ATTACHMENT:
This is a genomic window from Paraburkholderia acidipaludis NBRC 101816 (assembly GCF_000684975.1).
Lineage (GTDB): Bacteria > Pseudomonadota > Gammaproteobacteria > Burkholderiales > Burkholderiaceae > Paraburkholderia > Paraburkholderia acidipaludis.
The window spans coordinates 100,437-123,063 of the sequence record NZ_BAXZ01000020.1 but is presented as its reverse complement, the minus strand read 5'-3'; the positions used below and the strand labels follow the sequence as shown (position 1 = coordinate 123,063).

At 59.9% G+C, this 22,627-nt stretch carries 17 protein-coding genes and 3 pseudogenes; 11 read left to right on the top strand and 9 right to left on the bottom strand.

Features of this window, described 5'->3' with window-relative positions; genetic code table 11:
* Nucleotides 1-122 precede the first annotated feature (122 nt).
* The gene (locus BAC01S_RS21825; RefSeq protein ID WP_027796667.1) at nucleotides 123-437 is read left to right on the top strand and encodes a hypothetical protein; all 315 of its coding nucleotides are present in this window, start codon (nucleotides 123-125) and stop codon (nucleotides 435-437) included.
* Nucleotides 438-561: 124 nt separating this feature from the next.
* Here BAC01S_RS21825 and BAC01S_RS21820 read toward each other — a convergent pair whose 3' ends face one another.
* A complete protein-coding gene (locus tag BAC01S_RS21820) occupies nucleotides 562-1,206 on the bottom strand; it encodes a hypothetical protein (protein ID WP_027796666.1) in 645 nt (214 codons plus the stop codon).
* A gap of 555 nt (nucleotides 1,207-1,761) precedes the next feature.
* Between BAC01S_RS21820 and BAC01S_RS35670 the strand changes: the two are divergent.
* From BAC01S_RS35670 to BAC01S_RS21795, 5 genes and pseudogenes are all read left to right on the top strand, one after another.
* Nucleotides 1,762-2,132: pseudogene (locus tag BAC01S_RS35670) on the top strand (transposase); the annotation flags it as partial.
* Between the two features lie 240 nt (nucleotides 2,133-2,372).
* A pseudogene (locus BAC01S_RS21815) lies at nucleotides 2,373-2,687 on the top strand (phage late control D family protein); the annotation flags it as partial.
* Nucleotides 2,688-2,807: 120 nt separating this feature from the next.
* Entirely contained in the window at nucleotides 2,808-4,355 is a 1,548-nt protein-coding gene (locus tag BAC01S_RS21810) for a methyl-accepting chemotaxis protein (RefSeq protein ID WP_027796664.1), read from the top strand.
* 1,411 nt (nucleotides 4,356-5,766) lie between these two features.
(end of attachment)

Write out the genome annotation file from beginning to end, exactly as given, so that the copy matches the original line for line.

This is a genomic window from Paraburkholderia acidipaludis NBRC 101816 (assembly GCF_000684975.1).
Lineage (GTDB): Bacteria > Pseudomonadota > Gammaproteobacteria > Burkholderiales > Burkholderiaceae > Paraburkholderia > Paraburkholderia acidipaludis.
The window spans coordinates 100,437-123,063 of the sequence record NZ_BAXZ01000020.1 but is presented as its reverse complement, the minus strand read 5'-3'; the positions used below and the strand labels follow the sequence as shown (position 1 = coordinate 123,063).

At 59.9% G+C, this 22,627-nt stretch carries 17 protein-coding genes and 3 pseudogenes; 11 read left to right on the top strand and 9 right to left on the bottom strand.

Features of this window, described 5'->3' with window-relative positions; genetic code table 11:
* Nucleotides 1-122 precede the first annotated feature (122 nt).
* The gene (locus BAC01S_RS21825; RefSeq protein ID WP_027796667.1) at nucleotides 123-437 is read left to right on the top strand and encodes a hypothetical protein; all 315 of its coding nucleotides are present in this window, start codon (nucleotides 123-125) and stop codon (nucleotides 435-437) included.
* Nucleotides 438-561: 124 nt separating this feature from the next.
* Here BAC01S_RS21825 and BAC01S_RS21820 read toward each other — a convergent pair whose 3' ends face one another.
* A complete protein-coding gene (locus tag BAC01S_RS21820) occupies nucleotides 562-1,206 on the bottom strand; it encodes a hypothetical protein (protein ID WP_027796666.1) in 645 nt (214 codons plus the stop codon).
* A gap of 555 nt (nucleotides 1,207-1,761) precedes the next feature.
* Between BAC01S_RS21820 and BAC01S_RS35670 the strand changes: the two are divergent.
* From BAC01S_RS35670 to BAC01S_RS21795, 5 genes and pseudogenes are all read left to right on the top strand, one after another.
* Nucleotides 1,762-2,132: pseudogene (locus tag BAC01S_RS35670) on the top strand (transposase); the annotation flags it as partial.
* Between the two features lie 240 nt (nucleotides 2,133-2,372).
* A pseudogene (locus BAC01S_RS21815) lies at nucleotides 2,373-2,687 on the top strand (phage late control D family protein); the annotation flags it as partial.
* Nucleotides 2,688-2,807: 120 nt separating this feature from the next.
* Entirely contained in the window at nucleotides 2,808-4,355 is a 1,548-nt protein-coding gene (locus tag BAC01S_RS21810) for a methyl-accepting chemotaxis protein (RefSeq protein ID WP_027796664.1), read from the top strand.
* 1,411 nt (nucleotides 4,356-5,766) lie between these two features.